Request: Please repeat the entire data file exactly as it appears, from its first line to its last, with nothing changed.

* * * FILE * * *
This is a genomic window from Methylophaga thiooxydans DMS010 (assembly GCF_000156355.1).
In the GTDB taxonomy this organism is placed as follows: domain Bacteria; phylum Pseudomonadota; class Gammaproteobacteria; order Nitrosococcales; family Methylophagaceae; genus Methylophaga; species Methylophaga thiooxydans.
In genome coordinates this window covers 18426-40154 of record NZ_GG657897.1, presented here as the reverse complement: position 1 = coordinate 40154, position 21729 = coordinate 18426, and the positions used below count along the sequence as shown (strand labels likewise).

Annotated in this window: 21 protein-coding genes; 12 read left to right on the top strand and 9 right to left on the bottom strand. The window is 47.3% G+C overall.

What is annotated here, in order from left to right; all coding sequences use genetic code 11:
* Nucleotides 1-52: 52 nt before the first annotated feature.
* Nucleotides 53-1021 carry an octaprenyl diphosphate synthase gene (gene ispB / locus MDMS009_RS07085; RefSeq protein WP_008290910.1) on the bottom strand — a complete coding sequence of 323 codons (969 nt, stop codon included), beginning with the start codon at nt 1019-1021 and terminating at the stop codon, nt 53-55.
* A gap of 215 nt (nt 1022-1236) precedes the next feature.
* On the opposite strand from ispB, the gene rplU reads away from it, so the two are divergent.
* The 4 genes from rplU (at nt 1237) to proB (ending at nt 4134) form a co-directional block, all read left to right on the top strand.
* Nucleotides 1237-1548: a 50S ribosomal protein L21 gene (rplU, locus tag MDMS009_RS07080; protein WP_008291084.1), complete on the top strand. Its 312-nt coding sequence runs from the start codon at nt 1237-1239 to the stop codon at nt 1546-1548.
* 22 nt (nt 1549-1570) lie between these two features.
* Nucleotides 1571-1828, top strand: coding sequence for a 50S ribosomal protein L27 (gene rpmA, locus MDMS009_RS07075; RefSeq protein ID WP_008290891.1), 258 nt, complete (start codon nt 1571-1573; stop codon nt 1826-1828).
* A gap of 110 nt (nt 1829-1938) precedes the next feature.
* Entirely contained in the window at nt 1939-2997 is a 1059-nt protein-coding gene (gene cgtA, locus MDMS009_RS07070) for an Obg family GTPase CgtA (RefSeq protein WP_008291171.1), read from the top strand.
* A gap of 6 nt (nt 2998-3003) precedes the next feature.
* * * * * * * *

This is a genomic window from Methylophaga thiooxydans DMS010 (assembly GCF_000156355.1).
In the GTDB taxonomy this organism is placed as follows: domain Bacteria; phylum Pseudomonadota; class Gammaproteobacteria; order Nitrosococcales; family Methylophagaceae; genus Methylophaga; species Methylophaga thiooxydans.
In genome coordinates this window covers 18426-40154 of record NZ_GG657897.1, presented here as the reverse complement: position 1 = coordinate 40154, position 21729 = coordinate 18426, and the positions used below count along the sequence as shown (strand labels likewise).

Annotated in this window: 21 protein-coding genes; 12 read left to right on the top strand and 9 right to left on the bottom strand. The window is 47.3% G+C overall.

What is annotated here, in order from left to right; all coding sequences use genetic code 11:
* Nucleotides 1-52: 52 nt before the first annotated feature.
* Nucleotides 53-1021 carry an octaprenyl diphosphate synthase gene (gene ispB / locus MDMS009_RS07085; RefSeq protein WP_008290910.1) on the bottom strand — a complete coding sequence of 323 codons (969 nt, stop codon included), beginning with the start codon at nt 1019-1021 and terminating at the stop codon, nt 53-55.
* A gap of 215 nt (nt 1022-1236) precedes the next feature.
* On the opposite strand from ispB, the gene rplU reads away from it, so the two are divergent.
* The 4 genes from rplU (at nt 1237) to proB (ending at nt 4134) form a co-directional block, all read left to right on the top strand.
* Nucleotides 1237-1548: a 50S ribosomal protein L21 gene (rplU, locus tag MDMS009_RS07080; protein WP_008291084.1), complete on the top strand. Its 312-nt coding sequence runs from the start codon at nt 1237-1239 to the stop codon at nt 1546-1548.
* 22 nt (nt 1549-1570) lie between these two features.
* Nucleotides 1571-1828, top strand: coding sequence for a 50S ribosomal protein L27 (gene rpmA, locus MDMS009_RS07075; RefSeq protein ID WP_008290891.1), 258 nt, complete (start codon nt 1571-1573; stop codon nt 1826-1828).
* A gap of 110 nt (nt 1829-1938) precedes the next feature.
* Entirely contained in the window at nt 1939-2997 is a 1059-nt protein-coding gene (gene cgtA, locus MDMS009_RS07070) for an Obg family GTPase CgtA (RefSeq protein WP_008291171.1), read from the top strand.
* A gap of 6 nt (nt 2998-3003) precedes the next feature.